Typical tripartite relationship in architecture delivery

The information and knowledge from the class are fundamental. But the true benefit of learning pure design is actually gaining the methodology of learning, the necessary thought for us to be able to learn new things. Pure design is like reading historic treatises and drawing a conclusion of the past. Working on a real project is the only standard to test the feasibility and quality of a design idea. After all, the drawing won’t tell you how much it costs and the details won’t argue the functionality with you. For a long time, the architecture educational studios don’t have the access to a real job outside the class.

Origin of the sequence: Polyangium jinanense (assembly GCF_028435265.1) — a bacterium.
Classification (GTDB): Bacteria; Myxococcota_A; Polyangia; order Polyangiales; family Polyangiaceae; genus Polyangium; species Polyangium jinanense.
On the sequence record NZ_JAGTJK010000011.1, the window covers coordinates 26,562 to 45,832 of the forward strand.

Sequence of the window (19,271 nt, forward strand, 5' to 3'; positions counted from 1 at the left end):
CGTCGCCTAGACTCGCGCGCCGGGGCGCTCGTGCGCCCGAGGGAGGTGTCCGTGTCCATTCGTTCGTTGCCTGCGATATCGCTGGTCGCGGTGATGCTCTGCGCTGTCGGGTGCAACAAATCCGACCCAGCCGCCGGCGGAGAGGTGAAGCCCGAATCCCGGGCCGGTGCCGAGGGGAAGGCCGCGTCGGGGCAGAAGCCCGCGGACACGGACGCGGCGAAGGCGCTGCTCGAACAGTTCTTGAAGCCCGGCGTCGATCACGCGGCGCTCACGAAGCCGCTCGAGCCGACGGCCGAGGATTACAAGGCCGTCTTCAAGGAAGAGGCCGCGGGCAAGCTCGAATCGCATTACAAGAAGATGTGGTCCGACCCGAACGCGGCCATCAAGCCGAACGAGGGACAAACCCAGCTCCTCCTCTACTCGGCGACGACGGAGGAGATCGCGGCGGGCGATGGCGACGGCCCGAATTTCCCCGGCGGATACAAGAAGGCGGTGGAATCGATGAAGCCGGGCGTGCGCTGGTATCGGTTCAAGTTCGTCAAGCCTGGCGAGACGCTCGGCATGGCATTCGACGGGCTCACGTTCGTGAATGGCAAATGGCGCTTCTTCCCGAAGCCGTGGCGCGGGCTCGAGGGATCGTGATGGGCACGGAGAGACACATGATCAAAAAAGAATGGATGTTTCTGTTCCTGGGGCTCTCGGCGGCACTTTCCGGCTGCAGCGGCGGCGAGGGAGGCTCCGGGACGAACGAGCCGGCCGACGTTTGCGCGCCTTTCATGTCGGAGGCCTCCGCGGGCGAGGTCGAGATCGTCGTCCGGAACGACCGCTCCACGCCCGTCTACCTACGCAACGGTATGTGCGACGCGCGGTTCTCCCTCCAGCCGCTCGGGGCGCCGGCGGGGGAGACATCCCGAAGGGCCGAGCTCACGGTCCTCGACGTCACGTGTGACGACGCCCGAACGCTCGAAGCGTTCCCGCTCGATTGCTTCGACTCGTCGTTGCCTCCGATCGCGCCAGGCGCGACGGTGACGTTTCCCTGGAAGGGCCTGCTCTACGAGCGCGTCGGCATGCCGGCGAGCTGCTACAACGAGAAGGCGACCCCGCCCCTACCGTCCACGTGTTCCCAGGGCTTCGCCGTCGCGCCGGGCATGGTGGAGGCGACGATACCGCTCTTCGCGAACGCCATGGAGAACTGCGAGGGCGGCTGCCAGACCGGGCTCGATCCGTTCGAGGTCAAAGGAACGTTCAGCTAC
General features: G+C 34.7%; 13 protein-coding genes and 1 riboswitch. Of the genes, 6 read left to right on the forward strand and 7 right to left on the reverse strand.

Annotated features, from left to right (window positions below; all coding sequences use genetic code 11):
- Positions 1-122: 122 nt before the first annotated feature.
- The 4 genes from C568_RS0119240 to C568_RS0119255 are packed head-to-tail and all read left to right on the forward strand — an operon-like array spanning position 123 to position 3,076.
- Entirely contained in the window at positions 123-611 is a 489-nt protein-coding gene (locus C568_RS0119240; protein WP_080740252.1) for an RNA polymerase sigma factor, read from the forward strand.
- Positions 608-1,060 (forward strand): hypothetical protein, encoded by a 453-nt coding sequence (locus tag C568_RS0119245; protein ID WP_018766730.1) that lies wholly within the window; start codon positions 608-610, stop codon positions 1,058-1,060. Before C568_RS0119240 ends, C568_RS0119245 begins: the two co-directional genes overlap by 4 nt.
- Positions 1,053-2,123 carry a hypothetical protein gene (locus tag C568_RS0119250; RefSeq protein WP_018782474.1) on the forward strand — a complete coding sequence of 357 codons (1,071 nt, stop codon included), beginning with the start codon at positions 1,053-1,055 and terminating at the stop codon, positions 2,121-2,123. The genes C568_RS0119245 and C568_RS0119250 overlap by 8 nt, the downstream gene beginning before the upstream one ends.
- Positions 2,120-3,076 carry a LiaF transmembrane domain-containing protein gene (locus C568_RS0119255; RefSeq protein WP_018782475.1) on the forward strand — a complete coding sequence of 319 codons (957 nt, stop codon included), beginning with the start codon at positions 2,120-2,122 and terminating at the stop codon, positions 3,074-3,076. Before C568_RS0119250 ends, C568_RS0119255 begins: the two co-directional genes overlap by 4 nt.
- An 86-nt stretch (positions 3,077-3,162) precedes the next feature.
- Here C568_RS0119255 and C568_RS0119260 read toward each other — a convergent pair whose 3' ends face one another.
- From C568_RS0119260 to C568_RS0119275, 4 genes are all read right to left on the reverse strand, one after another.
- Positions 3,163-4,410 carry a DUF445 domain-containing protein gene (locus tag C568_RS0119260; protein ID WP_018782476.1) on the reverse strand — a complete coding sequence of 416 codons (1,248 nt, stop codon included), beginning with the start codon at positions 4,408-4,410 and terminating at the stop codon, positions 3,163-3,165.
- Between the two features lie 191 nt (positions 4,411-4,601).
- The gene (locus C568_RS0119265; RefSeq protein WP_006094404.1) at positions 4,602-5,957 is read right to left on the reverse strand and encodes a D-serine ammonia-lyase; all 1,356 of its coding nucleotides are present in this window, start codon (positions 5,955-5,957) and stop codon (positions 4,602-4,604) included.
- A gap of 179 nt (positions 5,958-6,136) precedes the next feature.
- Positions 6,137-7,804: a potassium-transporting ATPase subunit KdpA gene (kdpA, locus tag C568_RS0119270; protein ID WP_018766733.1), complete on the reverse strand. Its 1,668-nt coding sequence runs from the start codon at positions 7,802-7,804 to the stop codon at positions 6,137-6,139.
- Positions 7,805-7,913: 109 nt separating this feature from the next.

The whole experience of the Waldo Duplex project is a tremendous opportunity for us to learn the real procedure of a whole architecture delivery. It is a full service through the design to build. With the guidance of El Dorado Inc, we are providing an unique solution to an unique problem. First of, this time we are going to address a real issue that existing. This is the foundation of a good design that will resolve the problem. By setting up the same goal, we are divided into different groups according to the scope of work. Every individual will have the opportunity to learn and do what they are signed up for. It is a more educational curriculum compares to the traditional studio. Through the whole process, everyone learnt more about the structure of the delivery and the structure of different roles. One big advantage of this design and build process is it gives the design the ability to evolve. The real-time communication between the design team and the client helps us to better understand the design purpose and the problem seeking outcome. The client also can bring us a new perspective out of the box about the whole problem seeking and solving process. The information interaction with the contractor can help us to have the awareness of the methodology of construction which will help us to update the design accordingly. We have to admit that the BIM technology is making the conversation easier, but at the same time, we are misled by the way we build a digital model in a computer. The actual construction is not built in the same way as we build in virtual reality. Although the design needs to make some compromises during all those see-saw game due to the constraints of requests from the client, the schedule, and budget, it is still more beneficial than a purely design process. A architectural practice should be a collaboration between different groups. It is an essential factor to keep the design on track and ensure the project can land on the ground. The goal for this process is to gain a better knowledge of the procedures of architectural delivery. By breaking up the mindset, we are able to think the whole architecture delivery process as an integrated piece of work requires collaboration from all parties.